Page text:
This destruction of a cultural identity, what I have called “The Levantine Option,” is marked by the ways in which the Arabic musical heritage has been used and abused in our times. Many in the Sephardic community who love, honor and cherish this music find themselves at the very forefront of anti-Arab sentiment due to their inability to adopt the larger setting of Arabic civilization in their own lives.
What Simon Shaheen has so successfully done in his illustrious career is to bring the varied strands of Arabic culture into a unified whole. By tirelessly bringing this music to the larger world, a world that often marks Arabs as uncivilized and barbaric, he has instilled in the contemporary artistic universe an appreciation for a culture that has been wrongly stigmatized. And while the inroads that have been made have not completely broken the cultural prejudices in certain corners of our culture, a project like “Aswat” provides a glorious reminder that the Arab world has produced much that is of great worth for us in the West.
For those of us who grew up with this music, this discovery is no surprise. What is important about the recovery of the Arabic musical heritage for us today is its ability to bridge the divides that separate us. Aswat, an Arabic word meaning “voices,” articulates the genius and glorious past of an Arab culture that can inspire and astonish us today. These voices can humanize and civilize what has now become an intractable series of conflicts that has created only hate and violence. In these great songs of our conjoined past, we luxuriate in the memories of a life better lived, a life where people treated one another with respect and kindness.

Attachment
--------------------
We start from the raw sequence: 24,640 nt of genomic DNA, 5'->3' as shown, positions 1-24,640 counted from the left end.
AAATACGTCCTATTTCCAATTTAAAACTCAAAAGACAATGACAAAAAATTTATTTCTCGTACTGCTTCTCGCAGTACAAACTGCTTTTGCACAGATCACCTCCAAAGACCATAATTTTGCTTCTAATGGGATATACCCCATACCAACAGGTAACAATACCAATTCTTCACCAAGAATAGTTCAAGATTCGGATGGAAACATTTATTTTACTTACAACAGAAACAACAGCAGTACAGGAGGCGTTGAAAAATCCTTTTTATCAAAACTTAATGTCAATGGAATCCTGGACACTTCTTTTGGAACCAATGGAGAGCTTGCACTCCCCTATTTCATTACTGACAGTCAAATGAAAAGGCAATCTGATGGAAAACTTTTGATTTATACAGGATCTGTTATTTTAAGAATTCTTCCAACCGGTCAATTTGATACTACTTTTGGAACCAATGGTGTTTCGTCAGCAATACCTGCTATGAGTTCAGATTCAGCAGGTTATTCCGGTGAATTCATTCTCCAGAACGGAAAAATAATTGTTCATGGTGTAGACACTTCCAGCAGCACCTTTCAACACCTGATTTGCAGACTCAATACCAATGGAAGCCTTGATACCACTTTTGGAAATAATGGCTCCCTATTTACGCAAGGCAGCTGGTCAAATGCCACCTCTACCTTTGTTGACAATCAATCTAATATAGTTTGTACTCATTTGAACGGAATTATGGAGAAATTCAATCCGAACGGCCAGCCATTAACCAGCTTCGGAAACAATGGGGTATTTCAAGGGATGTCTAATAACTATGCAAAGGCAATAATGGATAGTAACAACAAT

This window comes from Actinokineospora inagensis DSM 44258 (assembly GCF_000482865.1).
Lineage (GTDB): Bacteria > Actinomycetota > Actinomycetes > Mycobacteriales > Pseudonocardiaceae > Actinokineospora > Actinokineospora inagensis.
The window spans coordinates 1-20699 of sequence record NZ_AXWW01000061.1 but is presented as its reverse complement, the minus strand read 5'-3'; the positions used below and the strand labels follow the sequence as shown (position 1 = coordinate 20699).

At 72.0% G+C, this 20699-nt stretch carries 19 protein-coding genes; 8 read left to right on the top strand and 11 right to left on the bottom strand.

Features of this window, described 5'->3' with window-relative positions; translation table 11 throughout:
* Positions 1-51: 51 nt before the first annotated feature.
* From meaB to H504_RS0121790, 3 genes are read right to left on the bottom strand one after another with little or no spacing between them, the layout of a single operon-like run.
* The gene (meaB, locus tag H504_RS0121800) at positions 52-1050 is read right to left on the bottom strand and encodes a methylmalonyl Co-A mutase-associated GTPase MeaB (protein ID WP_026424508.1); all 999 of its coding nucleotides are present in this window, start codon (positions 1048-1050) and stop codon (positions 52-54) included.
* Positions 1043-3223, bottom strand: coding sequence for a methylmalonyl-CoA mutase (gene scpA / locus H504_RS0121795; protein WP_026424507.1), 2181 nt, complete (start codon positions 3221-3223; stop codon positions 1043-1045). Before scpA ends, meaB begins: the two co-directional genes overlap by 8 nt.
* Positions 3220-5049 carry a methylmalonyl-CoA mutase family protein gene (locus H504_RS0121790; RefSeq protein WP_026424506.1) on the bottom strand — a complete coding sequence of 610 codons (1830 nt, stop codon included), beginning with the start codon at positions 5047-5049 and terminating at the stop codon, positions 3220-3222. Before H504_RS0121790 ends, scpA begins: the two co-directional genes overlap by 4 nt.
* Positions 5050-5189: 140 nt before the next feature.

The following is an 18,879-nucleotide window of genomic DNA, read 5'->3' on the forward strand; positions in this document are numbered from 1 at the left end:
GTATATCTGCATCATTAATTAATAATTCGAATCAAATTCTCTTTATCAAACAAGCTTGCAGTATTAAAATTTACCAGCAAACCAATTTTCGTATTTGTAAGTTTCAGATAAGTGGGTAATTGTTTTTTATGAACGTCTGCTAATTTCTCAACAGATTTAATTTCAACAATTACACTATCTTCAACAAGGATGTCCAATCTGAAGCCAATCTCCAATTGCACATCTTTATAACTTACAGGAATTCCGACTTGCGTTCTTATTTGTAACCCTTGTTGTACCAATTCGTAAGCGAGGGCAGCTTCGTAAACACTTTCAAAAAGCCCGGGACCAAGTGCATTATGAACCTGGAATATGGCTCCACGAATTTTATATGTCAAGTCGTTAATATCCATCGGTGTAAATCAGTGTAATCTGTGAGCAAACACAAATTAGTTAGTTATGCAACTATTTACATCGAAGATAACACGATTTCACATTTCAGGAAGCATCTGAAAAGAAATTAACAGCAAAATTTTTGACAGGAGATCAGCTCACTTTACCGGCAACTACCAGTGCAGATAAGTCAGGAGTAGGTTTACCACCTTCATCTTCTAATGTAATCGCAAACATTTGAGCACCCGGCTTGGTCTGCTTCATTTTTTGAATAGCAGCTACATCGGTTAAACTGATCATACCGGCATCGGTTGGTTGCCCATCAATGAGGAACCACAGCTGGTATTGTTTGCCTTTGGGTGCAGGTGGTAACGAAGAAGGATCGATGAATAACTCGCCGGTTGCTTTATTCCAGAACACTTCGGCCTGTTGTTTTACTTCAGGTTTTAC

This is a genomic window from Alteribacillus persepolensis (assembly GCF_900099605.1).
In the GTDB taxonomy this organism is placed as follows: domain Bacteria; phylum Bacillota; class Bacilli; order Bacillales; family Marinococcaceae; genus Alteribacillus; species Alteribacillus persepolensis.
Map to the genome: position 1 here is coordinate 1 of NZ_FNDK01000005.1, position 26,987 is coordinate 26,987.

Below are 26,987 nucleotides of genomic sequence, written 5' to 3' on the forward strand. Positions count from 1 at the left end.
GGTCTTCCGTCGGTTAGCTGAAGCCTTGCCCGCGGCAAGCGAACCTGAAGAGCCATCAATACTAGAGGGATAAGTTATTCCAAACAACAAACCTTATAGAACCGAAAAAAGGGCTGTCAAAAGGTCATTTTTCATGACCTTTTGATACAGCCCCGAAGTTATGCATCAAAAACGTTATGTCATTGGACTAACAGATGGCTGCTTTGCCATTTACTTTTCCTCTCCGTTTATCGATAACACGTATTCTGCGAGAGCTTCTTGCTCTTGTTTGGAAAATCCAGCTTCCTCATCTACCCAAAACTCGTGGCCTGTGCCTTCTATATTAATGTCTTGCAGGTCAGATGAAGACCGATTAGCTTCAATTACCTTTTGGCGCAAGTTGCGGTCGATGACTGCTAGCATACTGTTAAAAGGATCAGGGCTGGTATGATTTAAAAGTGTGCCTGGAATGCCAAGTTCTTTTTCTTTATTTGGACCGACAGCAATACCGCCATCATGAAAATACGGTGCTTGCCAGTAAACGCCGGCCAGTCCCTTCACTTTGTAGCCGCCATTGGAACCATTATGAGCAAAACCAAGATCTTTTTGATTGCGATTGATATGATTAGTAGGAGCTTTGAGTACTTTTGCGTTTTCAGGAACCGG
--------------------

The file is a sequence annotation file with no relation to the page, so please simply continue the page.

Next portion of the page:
For this reason, the art of Simon Shaheen, our greatest expositor of this musical heritage, is a critically important component of the current dialogue over issues that are plaguing us and the world we inhabit. It is through the sounds and visions of the old Arabic masters that we can better understand who we are today and what this might mean for what we might become in the future.